World Bulletin/News Desk
An Egyptian court on Sunday adjourned the trial of 51 Muslim Brotherhood leaders, including Supreme Guide Mohamed Badie, on charges of plotting to sow sedition during the forcible dispersal of Rabaa al-Adawiya sit-in after the defense lawyers filed for recusal.
During the hearing, which only lasted for a few minutes, the presiding judge allowed one of the defendants to sign the recusal request before adjourning the session, a judicial source told Anadolu Agency.
Cairo Court of Appeal, for its part, has already set Tuesday as the date to start examining the recusal request.
In February, Egyptian prosecutors referred the Brotherhood leaders to criminal court on charges of setting up an "operations room" during last August's dispersal of a sit-in staged by supporters of ousted president Mohamed Morsi in Cairo's Rabaa al-Adawiya Square.
The defendants are accused of "masterminding a plot to sow chaos and storm and set afire police stations, state institutions, public and private property and churches."
Prosecutors also accuse the Brotherhood leaders of "coordinating with e-committees to disseminate doctored images about people killed and wounded protesters.
Hundreds were killed when security forces violently dispersed two pro-Morsi sit-ins in Cairo's Rabaa al-Adawiya and Giza's Nahda squares.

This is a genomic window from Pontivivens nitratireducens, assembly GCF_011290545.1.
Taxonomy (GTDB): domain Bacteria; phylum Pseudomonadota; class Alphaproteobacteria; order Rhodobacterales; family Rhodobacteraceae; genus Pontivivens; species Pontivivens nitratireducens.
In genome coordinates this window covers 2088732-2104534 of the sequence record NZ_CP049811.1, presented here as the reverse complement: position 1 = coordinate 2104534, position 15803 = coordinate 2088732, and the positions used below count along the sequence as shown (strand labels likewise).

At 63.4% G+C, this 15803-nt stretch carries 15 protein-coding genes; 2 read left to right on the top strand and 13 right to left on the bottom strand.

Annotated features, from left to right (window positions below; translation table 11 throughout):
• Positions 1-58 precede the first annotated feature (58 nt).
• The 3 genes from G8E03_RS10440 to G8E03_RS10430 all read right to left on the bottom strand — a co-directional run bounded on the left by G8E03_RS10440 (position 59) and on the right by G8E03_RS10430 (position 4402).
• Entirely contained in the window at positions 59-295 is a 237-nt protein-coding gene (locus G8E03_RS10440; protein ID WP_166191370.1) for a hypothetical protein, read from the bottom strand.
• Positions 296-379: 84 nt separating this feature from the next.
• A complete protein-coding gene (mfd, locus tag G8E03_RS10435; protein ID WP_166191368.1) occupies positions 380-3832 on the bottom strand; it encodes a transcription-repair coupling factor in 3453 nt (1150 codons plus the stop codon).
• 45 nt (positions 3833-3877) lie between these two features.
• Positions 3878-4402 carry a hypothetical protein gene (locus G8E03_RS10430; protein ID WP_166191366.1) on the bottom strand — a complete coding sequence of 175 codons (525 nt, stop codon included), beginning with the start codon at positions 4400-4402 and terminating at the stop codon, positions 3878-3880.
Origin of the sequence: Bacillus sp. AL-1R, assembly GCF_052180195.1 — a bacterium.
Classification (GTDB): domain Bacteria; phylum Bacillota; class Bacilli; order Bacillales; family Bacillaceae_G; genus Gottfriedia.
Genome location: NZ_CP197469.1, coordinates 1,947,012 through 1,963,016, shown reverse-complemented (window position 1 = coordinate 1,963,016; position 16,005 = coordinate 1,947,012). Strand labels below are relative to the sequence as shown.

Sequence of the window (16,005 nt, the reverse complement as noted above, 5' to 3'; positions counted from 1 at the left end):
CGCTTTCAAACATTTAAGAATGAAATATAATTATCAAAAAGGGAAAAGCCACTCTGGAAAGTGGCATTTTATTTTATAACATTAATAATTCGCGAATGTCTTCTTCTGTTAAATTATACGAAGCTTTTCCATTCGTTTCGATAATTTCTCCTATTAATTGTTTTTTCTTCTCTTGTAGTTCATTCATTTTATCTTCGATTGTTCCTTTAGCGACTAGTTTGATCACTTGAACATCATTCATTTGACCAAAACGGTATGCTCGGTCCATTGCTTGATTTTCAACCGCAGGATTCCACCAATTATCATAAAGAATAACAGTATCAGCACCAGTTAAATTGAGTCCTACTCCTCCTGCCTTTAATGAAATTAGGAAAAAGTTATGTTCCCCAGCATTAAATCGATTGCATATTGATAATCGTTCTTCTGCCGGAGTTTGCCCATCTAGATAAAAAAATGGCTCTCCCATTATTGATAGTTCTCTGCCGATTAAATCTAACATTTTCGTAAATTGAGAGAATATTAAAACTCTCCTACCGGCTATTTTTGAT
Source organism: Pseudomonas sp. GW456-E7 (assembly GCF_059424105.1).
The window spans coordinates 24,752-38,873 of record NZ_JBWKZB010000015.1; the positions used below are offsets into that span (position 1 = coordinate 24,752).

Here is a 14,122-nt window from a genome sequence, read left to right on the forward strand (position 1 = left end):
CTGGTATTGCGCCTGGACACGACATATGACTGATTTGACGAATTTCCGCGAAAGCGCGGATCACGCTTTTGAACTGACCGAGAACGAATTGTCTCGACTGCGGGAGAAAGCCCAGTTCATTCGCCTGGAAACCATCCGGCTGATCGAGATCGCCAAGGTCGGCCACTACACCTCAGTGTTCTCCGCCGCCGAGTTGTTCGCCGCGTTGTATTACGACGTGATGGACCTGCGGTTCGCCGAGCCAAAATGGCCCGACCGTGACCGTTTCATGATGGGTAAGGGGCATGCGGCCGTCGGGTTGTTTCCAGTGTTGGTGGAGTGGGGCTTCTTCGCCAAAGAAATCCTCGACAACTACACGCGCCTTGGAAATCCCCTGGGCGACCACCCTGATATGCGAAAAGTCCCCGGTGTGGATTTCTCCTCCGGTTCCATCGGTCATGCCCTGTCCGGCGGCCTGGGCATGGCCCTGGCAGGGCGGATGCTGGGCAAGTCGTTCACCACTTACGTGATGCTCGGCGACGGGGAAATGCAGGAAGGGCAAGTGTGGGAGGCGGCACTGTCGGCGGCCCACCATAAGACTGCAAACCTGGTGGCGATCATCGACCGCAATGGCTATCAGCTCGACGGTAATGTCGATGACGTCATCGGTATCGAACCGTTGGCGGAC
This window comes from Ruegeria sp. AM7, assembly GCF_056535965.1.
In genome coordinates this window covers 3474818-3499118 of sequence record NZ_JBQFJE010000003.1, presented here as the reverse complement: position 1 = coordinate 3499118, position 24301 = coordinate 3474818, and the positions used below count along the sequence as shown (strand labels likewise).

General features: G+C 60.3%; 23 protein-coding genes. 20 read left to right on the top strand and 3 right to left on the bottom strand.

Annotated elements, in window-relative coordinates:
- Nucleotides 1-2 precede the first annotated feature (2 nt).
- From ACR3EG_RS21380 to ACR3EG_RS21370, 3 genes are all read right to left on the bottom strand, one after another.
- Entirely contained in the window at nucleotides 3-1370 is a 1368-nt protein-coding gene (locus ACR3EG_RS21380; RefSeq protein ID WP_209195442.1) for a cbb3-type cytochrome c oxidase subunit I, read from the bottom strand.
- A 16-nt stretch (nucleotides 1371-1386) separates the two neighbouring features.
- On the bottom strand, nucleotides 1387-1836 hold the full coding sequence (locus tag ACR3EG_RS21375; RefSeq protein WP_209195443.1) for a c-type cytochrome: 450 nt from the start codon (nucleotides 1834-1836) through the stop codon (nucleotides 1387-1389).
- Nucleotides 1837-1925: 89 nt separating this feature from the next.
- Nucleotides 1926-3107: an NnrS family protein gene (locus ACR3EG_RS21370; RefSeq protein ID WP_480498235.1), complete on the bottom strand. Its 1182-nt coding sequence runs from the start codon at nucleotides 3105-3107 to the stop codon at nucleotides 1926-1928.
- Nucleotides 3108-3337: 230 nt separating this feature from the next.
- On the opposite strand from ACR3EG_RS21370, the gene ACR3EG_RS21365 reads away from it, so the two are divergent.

The dispersal came a few weeks after Morsi, Egypt's first freely elected leader, was deposed by the army following demonstrations against his one-year presidency.
The Egyptian government then launched a sweeping, sustained crackdown on the ousted president's supporters in which the Rabaa dispersal is widely seen as having been a turning point.
In a report released in February, Egypt's state-run National Council for Human Rights (NCHR) said that a total of 632 pro-Morsi protesters had been killed in the dispersal.
The NCHR went on, however, to accuse sit-in organizers – along with Morsi's Muslim Brotherhood group – of allowing "armed elements" into the protest camp and targeting security forces.
The National Alliance for the Defense of Legitimacy, Morsi's main support bloc, has slammed the NCHR report as "a pack of lies."
The court of cassation had ordered a retrial in the case of the 10 defendants found guilty of planting a bomb in March 2014 in a Shiite village west of Manama that killed an Emirati officer and two Bahraini policemen.
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